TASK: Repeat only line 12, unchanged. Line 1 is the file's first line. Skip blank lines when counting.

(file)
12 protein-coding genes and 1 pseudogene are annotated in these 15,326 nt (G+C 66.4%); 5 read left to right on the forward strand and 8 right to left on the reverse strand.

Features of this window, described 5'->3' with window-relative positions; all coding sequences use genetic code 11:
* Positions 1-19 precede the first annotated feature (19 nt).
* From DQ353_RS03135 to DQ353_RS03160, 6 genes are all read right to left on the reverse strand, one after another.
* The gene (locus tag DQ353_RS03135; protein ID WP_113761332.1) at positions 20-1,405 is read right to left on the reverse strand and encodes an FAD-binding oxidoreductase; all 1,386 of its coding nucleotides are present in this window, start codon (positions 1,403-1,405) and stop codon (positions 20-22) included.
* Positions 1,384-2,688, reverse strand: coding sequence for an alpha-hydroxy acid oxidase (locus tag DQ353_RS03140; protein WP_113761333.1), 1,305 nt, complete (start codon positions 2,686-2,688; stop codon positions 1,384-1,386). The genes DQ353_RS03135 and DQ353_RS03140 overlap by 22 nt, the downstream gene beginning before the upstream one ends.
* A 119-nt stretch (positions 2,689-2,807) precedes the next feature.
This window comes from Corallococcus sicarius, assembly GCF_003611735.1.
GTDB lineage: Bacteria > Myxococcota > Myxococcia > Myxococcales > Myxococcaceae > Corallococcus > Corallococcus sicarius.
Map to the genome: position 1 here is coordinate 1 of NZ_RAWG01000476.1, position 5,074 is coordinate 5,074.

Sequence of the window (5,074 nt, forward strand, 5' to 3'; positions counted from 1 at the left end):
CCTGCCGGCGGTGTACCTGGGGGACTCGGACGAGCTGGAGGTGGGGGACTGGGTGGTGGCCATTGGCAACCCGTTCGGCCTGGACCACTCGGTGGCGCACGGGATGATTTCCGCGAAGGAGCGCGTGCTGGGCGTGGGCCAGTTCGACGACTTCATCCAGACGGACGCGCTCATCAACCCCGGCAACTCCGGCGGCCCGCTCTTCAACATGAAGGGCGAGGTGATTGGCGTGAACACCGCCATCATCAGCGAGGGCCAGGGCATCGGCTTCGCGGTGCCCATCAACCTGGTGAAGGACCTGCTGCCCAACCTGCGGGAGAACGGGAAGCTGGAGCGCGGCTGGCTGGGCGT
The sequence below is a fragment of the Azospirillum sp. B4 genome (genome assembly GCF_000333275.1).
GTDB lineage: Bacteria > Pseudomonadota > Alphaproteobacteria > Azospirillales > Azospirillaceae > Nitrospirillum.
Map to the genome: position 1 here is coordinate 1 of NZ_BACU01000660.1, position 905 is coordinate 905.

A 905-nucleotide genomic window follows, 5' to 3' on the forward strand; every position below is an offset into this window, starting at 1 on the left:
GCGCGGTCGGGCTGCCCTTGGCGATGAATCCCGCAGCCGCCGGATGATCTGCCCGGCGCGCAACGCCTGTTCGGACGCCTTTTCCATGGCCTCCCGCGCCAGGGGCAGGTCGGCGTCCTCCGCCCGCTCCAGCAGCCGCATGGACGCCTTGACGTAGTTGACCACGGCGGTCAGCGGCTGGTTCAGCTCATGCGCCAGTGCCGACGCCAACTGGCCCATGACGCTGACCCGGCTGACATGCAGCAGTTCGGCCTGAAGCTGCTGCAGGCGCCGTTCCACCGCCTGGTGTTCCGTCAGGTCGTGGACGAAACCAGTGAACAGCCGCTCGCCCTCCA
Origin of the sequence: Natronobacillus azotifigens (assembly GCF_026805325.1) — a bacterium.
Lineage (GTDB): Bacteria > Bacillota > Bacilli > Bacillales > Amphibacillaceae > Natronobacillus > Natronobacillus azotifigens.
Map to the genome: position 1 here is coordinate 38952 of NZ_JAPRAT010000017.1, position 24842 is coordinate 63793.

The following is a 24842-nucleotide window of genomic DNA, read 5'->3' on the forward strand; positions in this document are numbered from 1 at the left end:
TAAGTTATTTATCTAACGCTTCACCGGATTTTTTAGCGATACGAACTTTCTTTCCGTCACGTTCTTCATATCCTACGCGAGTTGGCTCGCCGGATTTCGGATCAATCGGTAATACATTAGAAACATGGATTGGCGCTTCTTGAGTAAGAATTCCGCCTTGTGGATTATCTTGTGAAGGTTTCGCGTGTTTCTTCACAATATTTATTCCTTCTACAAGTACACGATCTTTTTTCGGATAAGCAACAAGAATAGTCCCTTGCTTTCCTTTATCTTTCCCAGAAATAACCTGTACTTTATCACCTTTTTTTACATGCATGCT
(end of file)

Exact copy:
CCTGCCGGCGGTGTACCTGGGGGACTCGGACGAGCTGGAGGTGGGGGACTGGGTGGTGGCCATTGGCAACCCGTTCGGCCTGGACCACTCGGTGGCGCACGGGATGATTTCCGCGAAGGAGCGCGTGCTGGGCGTGGGCCAGTTCGACGACTTCATCCAGACGGACGCGCTCATCAACCCCGGCAACTCCGGCGGCCCGCTCTTCAACATGAAGGGCGAGGTGATTGGCGTGAACACCGCCATCATCAGCGAGGGCCAGGGCATCGGCTTCGCGGTGCCCATCAACCTGGTGAAGGACCTGCTGCCCAACCTGCGGGAGAACGGGAAGCTGGAGCGCGGCTGGCTGGGCGT